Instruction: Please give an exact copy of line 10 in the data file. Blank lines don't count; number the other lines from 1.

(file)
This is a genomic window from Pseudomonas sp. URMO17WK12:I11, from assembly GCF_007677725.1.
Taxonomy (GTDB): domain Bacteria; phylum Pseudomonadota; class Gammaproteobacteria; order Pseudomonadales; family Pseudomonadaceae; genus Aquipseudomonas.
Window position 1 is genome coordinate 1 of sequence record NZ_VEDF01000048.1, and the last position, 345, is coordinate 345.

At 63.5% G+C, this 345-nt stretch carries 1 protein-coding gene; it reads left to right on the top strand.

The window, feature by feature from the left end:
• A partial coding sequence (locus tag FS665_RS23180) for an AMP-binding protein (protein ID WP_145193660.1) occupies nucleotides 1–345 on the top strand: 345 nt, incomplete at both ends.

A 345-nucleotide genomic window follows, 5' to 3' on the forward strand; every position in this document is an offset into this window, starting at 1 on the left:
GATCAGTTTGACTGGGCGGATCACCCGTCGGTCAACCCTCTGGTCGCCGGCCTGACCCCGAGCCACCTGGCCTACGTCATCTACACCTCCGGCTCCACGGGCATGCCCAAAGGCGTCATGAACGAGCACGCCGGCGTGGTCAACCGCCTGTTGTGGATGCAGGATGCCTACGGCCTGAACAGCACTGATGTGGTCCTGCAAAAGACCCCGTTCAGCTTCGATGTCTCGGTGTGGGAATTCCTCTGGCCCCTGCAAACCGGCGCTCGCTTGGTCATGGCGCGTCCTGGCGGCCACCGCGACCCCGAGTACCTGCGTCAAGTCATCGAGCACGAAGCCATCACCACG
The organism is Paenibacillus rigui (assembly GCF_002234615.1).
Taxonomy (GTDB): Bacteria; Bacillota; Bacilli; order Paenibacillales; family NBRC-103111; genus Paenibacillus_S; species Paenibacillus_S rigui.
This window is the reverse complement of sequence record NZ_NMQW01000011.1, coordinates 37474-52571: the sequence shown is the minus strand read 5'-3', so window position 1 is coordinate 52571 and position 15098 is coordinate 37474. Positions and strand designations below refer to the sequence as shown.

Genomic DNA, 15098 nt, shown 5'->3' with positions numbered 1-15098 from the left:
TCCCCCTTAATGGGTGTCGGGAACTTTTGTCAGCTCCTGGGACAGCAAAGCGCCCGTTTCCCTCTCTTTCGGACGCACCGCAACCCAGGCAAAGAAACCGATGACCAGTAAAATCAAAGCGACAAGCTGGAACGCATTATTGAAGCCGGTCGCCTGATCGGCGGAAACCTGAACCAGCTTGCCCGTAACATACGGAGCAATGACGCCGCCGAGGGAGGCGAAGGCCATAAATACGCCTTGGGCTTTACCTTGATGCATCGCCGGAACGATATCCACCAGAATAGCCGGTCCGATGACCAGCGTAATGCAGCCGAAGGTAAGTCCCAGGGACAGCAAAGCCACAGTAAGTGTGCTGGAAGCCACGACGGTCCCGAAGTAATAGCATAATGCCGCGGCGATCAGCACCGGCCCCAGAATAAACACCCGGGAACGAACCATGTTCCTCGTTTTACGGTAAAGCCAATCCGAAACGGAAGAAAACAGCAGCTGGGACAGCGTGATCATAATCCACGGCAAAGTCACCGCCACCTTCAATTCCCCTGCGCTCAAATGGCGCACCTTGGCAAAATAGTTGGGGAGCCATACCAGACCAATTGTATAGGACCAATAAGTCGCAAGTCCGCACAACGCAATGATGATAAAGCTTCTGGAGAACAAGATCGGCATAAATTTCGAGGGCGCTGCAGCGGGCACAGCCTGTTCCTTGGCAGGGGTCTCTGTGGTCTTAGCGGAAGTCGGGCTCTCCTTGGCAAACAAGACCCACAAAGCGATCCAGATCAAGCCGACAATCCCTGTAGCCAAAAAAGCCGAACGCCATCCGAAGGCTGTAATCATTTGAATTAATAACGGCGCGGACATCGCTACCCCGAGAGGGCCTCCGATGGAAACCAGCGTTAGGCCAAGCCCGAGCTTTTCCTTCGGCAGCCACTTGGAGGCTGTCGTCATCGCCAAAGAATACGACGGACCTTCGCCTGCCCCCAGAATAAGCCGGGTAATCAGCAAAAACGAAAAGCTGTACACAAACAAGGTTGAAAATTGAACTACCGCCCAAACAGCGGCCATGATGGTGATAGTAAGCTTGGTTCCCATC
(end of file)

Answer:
Taxonomy (GTDB): Bacteria; Bacillota; Bacilli; order Paenibacillales; family NBRC-103111; genus Paenibacillus_S; species Paenibacillus_S rigui.